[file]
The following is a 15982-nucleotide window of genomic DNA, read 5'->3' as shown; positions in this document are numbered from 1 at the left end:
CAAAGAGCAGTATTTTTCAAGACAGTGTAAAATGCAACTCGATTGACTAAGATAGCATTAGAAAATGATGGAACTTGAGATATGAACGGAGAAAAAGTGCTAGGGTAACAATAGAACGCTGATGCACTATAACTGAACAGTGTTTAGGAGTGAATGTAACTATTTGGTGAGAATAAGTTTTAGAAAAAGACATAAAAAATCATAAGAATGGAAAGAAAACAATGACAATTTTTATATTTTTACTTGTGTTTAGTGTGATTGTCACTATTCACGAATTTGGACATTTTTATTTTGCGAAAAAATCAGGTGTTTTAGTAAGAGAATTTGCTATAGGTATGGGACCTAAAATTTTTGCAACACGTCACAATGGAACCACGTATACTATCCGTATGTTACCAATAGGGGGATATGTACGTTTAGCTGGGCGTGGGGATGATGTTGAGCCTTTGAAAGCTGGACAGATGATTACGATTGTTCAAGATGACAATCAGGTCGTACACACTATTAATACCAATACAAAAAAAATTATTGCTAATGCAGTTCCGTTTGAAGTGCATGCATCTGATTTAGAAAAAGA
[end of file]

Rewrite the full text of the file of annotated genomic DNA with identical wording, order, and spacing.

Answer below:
The following is a 15982-nucleotide window of genomic DNA, read 5'->3' as shown; positions in this document are numbered from 1 at the left end:
CAAAGAGCAGTATTTTTCAAGACAGTGTAAAATGCAACTCGATTGACTAAGATAGCATTAGAAAATGATGGAACTTGAGATATGAACGGAGAAAAAGTGCTAGGGTAACAATAGAACGCTGATGCACTATAACTGAACAGTGTTTAGGAGTGAATGTAACTATTTGGTGAGAATAAGTTTTAGAAAAAGACATAAAAAATCATAAGAATGGAAAGAAAACAATGACAATTTTTATATTTTTACTTGTGTTTAGTGTGATTGTCACTATTCACGAATTTGGACATTTTTATTTTGCGAAAAAATCAGGTGTTTTAGTAAGAGAATTTGCTATAGGTATGGGACCTAAAATTTTTGCAACACGTCACAATGGAACCACGTATACTATCCGTATGTTACCAATAGGGGGATATGTACGTTTAGCTGGGCGTGGGGATGATGTTGAGCCTTTGAAAGCTGGACAGATGATTACGATTGTTCAAGATGACAATCAGGTCGTACACACTATTAATACCAATACAAAAAAAATTATTGCTAATGCAGTTCCGTTTGAAGTGCATGCATCTGATTTAGAAAAAGA